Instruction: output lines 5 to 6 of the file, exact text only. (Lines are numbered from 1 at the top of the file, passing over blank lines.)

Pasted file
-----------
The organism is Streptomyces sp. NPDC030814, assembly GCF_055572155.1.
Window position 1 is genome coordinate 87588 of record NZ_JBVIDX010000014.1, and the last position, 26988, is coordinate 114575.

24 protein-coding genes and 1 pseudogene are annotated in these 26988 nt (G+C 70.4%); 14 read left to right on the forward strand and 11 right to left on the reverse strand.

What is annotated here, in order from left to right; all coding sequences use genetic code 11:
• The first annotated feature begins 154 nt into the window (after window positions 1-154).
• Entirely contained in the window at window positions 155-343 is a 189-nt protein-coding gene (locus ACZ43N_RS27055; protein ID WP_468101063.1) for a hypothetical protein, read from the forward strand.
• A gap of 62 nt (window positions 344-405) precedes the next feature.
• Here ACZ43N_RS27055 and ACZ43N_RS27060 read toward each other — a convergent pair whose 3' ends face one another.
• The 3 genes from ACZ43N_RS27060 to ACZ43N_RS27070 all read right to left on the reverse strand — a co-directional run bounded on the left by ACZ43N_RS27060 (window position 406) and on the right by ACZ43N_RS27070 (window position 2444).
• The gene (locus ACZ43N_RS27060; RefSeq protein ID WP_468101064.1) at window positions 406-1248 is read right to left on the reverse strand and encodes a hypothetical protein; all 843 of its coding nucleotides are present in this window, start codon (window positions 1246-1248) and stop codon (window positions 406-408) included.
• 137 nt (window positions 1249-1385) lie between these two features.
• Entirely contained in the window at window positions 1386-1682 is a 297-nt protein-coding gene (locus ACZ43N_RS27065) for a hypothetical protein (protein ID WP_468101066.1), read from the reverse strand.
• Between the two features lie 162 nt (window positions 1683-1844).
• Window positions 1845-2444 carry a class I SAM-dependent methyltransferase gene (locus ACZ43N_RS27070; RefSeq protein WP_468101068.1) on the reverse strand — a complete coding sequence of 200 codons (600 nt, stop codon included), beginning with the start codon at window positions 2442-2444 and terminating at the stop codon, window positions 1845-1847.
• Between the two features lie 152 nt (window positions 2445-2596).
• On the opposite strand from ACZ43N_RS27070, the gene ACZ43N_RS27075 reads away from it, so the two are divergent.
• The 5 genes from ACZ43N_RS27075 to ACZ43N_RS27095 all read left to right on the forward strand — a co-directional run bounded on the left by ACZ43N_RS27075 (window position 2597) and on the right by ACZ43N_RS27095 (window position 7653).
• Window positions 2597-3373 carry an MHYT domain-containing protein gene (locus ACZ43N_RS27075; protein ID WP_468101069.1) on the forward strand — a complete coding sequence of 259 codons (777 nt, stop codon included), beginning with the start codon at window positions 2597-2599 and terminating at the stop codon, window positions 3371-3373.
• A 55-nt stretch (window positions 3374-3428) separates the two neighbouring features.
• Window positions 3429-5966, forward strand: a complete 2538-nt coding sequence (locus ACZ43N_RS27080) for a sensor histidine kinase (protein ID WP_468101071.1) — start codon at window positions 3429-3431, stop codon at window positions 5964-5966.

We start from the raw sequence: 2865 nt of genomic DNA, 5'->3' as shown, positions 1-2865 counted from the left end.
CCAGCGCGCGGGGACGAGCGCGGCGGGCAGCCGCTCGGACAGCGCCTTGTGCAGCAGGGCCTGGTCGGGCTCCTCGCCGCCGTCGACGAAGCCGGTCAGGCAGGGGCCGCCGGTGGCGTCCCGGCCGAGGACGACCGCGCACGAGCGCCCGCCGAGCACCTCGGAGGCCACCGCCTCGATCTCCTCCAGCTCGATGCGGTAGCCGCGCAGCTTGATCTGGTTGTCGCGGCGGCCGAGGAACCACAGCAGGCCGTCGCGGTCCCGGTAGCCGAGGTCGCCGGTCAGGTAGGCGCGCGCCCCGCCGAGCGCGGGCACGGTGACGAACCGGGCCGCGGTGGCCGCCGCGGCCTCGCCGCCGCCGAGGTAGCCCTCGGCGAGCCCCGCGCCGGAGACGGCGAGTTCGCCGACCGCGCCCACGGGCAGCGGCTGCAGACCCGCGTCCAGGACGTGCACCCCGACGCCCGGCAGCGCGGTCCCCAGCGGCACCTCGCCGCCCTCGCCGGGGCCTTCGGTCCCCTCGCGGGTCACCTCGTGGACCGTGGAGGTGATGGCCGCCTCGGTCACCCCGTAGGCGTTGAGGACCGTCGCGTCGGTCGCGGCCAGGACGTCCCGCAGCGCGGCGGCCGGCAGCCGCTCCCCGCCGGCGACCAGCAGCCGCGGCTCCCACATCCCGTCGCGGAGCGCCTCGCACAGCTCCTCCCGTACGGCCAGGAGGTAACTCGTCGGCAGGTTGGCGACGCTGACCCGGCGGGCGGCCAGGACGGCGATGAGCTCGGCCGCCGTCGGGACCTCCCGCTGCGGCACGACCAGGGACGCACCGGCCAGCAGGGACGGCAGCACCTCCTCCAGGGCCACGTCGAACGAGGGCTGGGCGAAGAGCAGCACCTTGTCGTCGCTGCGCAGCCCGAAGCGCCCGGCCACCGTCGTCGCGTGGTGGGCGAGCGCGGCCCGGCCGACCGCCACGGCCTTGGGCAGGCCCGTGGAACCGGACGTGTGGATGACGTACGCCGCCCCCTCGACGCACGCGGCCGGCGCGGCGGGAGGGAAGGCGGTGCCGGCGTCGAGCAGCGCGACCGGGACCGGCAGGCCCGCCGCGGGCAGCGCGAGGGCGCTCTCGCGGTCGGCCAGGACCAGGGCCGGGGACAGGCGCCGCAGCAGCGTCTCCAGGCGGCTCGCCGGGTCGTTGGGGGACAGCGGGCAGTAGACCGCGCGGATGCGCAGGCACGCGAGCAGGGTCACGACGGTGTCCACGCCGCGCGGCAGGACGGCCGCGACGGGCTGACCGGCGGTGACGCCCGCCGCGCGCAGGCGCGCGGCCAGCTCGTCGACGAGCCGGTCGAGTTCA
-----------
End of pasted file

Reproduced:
• The first annotated feature begins 154 nt into the window (after window positions 1-154).
• Entirely contained in the window at window positions 155-343 is a 189-nt protein-coding gene (locus ACZ43N_RS27055; protein ID WP_468101063.1) for a hypothetical protein, read from the forward strand.